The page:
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The Role of Self-Interest


Marx sees capitalist accumulation as an “unceasing movement of profit-making” driven by the capitalist’s “boundless drive for enrichment” and the “passionate chase after value.” Self-interest is not the preserve of the capitalist alone. The worker, too, is only human and not naturally imbued with altruism. Capitalism makes them both enter into certain relations with one another, in which each of them pursues his private interests. Marx makes a significant admission that something positive is achieved as a result of their self-centered interaction to benefit the whole of society: 

"Gorbachev Factor"


"The only force bringing them [the capitalist and the worker] together, and putting them into relation with each other, is the selfishness, the gain and the private interest of each. Each pays heed to himself only, and no one worries about the others. And precisely for that reason, either in accordance with the pre-established harmony of things, or under the auspices of an omniscient providence, they all work together to their mutual advantage, for the common weal, and in the common interest."

There is hardly any point in arguing what came first: market or human passions. What is certain, however, is a definite correlation between the two. The very existence of the market and life in a competitive market environment, associated with profit hunting and rivalry, arouse many passions inside a human being. The market induces not just instincts directly connected with business activities. It also kindles feelings and desires normally associated with the spheres of leisure, entertainment, and sport. At the same time, the market moderates passions by giving vent to them.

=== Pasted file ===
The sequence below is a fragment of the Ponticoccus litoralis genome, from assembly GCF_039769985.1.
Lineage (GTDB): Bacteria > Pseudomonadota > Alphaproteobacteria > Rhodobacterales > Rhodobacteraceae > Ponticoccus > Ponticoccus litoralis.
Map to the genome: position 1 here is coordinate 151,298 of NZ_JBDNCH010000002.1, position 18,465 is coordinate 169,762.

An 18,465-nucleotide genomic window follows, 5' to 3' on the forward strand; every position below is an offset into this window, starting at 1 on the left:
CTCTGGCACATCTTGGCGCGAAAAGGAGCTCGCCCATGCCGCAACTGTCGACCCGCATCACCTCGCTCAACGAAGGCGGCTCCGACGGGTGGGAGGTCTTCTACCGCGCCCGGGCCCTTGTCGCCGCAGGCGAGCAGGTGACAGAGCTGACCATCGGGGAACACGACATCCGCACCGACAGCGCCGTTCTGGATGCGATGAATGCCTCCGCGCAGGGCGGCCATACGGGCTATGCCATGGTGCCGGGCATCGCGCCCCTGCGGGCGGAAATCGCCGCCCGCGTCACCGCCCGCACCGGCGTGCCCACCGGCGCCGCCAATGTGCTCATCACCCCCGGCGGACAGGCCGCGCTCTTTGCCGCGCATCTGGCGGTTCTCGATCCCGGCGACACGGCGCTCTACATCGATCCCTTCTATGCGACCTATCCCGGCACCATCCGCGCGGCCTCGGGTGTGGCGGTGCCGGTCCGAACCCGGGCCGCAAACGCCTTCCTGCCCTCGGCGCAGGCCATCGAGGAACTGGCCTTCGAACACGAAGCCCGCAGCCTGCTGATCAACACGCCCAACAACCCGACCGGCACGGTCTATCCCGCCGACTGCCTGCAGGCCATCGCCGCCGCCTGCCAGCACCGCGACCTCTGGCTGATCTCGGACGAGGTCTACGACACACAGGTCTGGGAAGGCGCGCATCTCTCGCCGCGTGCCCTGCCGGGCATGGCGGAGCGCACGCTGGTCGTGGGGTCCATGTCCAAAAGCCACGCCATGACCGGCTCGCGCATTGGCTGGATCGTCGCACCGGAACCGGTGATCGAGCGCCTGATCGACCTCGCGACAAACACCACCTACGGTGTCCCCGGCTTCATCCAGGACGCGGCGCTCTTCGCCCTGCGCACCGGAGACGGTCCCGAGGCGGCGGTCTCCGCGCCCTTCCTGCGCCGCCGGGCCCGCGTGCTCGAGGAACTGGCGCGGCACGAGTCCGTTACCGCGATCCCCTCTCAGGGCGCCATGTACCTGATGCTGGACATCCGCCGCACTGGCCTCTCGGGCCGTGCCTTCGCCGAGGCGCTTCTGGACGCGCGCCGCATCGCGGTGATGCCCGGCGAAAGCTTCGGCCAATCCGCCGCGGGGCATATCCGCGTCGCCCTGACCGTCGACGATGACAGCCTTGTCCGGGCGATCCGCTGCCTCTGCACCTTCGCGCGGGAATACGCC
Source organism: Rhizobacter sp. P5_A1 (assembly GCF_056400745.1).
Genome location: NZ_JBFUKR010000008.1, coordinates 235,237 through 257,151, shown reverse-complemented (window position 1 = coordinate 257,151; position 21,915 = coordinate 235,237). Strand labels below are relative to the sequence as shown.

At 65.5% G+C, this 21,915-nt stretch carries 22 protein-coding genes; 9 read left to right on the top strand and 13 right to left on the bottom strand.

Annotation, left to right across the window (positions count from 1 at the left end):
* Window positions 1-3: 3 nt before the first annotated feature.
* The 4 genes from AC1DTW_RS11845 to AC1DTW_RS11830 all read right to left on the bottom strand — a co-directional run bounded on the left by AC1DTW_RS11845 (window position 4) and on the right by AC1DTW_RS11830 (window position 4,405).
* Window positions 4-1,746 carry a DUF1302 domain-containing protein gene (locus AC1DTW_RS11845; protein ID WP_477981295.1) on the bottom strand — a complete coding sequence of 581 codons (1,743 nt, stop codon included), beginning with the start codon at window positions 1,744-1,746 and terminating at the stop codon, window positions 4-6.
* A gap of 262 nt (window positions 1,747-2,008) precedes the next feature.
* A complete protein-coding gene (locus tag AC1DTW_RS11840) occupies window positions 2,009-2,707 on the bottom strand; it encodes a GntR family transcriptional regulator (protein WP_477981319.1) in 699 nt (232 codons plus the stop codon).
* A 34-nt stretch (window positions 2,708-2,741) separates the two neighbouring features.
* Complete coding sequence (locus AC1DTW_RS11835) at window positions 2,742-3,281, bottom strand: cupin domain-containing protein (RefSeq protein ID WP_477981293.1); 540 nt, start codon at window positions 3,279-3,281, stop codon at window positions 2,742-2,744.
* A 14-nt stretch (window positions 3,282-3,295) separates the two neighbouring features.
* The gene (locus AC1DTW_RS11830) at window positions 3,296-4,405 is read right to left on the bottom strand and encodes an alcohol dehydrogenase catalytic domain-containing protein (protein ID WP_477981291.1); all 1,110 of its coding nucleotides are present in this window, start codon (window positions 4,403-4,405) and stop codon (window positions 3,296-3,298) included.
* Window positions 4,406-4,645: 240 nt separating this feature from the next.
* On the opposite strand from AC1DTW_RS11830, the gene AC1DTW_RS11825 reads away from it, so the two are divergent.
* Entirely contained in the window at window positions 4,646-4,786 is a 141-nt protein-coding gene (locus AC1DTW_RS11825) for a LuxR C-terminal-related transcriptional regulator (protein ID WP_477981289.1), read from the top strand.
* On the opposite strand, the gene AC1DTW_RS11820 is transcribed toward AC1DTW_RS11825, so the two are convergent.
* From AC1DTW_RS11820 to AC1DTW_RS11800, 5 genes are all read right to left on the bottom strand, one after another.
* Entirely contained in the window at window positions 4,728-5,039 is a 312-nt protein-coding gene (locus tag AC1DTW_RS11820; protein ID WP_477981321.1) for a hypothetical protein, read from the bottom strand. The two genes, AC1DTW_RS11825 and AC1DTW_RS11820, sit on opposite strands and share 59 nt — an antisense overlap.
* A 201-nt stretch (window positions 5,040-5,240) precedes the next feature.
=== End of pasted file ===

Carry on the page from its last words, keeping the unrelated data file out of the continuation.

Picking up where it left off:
The system, set up in Soviet Russia from the blueprints of Marx and his Russian followers, closed all the “pores” and “safety valves” that exist in a market economy. The imposition of strictly centralized planning and rigid regulation stifled personal initiative and entrepreneurial talent as the driving force of economic development. For decades, draconian restrictions and administrative constraints prevented those engaged in industry and agriculture from using their own creativeness and talent to achieve a desired level of prosperity.

The Soviet economic model built up frustration and internal tensions and drove individuals to search for roundabout ways of fulfilling their potential. Individuals with entrepreneurial and mercantile habits of mind could apply their skills only in the illegal sector of the economy known as the “shadow economy” and risked being arrested and punished for their activities as common criminals. At the other extreme, social engineering of the Soviet type resulted in public apathy and indifference, breeding stagnation and the decay of the entire system.

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Soviet Ideology


Soviet Russia

Understanding the Soviet Period
Russian Political Culture
Soviet Ideology
The Soviet System
Soviet Nationalities
The Economic Structure
The Socialist Experiment
"Great Leap" to Socialism
The USSR in World War II
Stalin's Legacy
Brezhnev's Stagnation
The Economy in Crisis
Political Reform
The USSR's Collapse

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